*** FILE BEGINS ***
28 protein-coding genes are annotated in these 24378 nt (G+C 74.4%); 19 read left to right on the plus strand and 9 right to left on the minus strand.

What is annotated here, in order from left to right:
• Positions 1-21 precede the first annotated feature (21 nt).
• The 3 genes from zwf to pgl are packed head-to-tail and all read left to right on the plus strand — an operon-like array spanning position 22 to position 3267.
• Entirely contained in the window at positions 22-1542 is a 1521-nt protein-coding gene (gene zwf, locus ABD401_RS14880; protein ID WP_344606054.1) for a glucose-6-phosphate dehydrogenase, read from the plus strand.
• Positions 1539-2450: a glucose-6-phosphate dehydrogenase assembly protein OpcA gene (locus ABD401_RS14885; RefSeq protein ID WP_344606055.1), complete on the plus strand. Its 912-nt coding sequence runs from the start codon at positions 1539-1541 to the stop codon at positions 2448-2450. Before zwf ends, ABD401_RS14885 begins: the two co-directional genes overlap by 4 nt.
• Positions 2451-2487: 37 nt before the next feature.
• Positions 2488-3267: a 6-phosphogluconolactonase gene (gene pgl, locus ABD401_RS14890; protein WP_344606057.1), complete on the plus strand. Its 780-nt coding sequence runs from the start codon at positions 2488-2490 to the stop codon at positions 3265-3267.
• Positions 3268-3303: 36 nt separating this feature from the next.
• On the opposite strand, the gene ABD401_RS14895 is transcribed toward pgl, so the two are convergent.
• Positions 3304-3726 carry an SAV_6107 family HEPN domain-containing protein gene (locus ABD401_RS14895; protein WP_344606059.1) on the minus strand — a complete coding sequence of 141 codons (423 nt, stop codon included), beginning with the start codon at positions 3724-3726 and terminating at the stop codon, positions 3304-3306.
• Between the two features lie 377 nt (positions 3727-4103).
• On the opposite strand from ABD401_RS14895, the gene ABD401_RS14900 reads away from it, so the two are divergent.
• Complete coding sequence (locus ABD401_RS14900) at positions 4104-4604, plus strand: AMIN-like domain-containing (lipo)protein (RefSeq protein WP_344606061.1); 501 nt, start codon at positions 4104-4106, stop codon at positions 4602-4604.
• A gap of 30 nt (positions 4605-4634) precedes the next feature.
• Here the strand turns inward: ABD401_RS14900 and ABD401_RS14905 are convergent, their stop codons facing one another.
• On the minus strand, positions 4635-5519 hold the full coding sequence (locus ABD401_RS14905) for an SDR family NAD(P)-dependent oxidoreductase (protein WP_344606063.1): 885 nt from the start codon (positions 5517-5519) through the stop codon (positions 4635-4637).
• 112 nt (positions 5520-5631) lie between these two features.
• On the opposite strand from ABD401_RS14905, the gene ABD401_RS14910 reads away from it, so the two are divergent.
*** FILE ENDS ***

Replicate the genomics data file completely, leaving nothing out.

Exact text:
28 protein-coding genes are annotated in these 24378 nt (G+C 74.4%); 19 read left to right on the plus strand and 9 right to left on the minus strand.

What is annotated here, in order from left to right:
• Positions 1-21 precede the first annotated feature (21 nt).
• The 3 genes from zwf to pgl are packed head-to-tail and all read left to right on the plus strand — an operon-like array spanning position 22 to position 3267.
• Entirely contained in the window at positions 22-1542 is a 1521-nt protein-coding gene (gene zwf, locus ABD401_RS14880; protein ID WP_344606054.1) for a glucose-6-phosphate dehydrogenase, read from the plus strand.
• Positions 1539-2450: a glucose-6-phosphate dehydrogenase assembly protein OpcA gene (locus ABD401_RS14885; RefSeq protein ID WP_344606055.1), complete on the plus strand. Its 912-nt coding sequence runs from the start codon at positions 1539-1541 to the stop codon at positions 2448-2450. Before zwf ends, ABD401_RS14885 begins: the two co-directional genes overlap by 4 nt.
• Positions 2451-2487: 37 nt before the next feature.
• Positions 2488-3267: a 6-phosphogluconolactonase gene (gene pgl, locus ABD401_RS14890; protein WP_344606057.1), complete on the plus strand. Its 780-nt coding sequence runs from the start codon at positions 2488-2490 to the stop codon at positions 3265-3267.
• Positions 3268-3303: 36 nt separating this feature from the next.
• On the opposite strand, the gene ABD401_RS14895 is transcribed toward pgl, so the two are convergent.
• Positions 3304-3726 carry an SAV_6107 family HEPN domain-containing protein gene (locus ABD401_RS14895; protein WP_344606059.1) on the minus strand — a complete coding sequence of 141 codons (423 nt, stop codon included), beginning with the start codon at positions 3724-3726 and terminating at the stop codon, positions 3304-3306.
• Between the two features lie 377 nt (positions 3727-4103).
• On the opposite strand from ABD401_RS14895, the gene ABD401_RS14900 reads away from it, so the two are divergent.
• Complete coding sequence (locus ABD401_RS14900) at positions 4104-4604, plus strand: AMIN-like domain-containing (lipo)protein (RefSeq protein WP_344606061.1); 501 nt, start codon at positions 4104-4106, stop codon at positions 4602-4604.
• A gap of 30 nt (positions 4605-4634) precedes the next feature.
• Here the strand turns inward: ABD401_RS14900 and ABD401_RS14905 are convergent, their stop codons facing one another.
• On the minus strand, positions 4635-5519 hold the full coding sequence (locus ABD401_RS14905) for an SDR family NAD(P)-dependent oxidoreductase (protein WP_344606063.1): 885 nt from the start codon (positions 5517-5519) through the stop codon (positions 4635-4637).
• 112 nt (positions 5520-5631) lie between these two features.
• On the opposite strand from ABD401_RS14905, the gene ABD401_RS14910 reads away from it, so the two are divergent.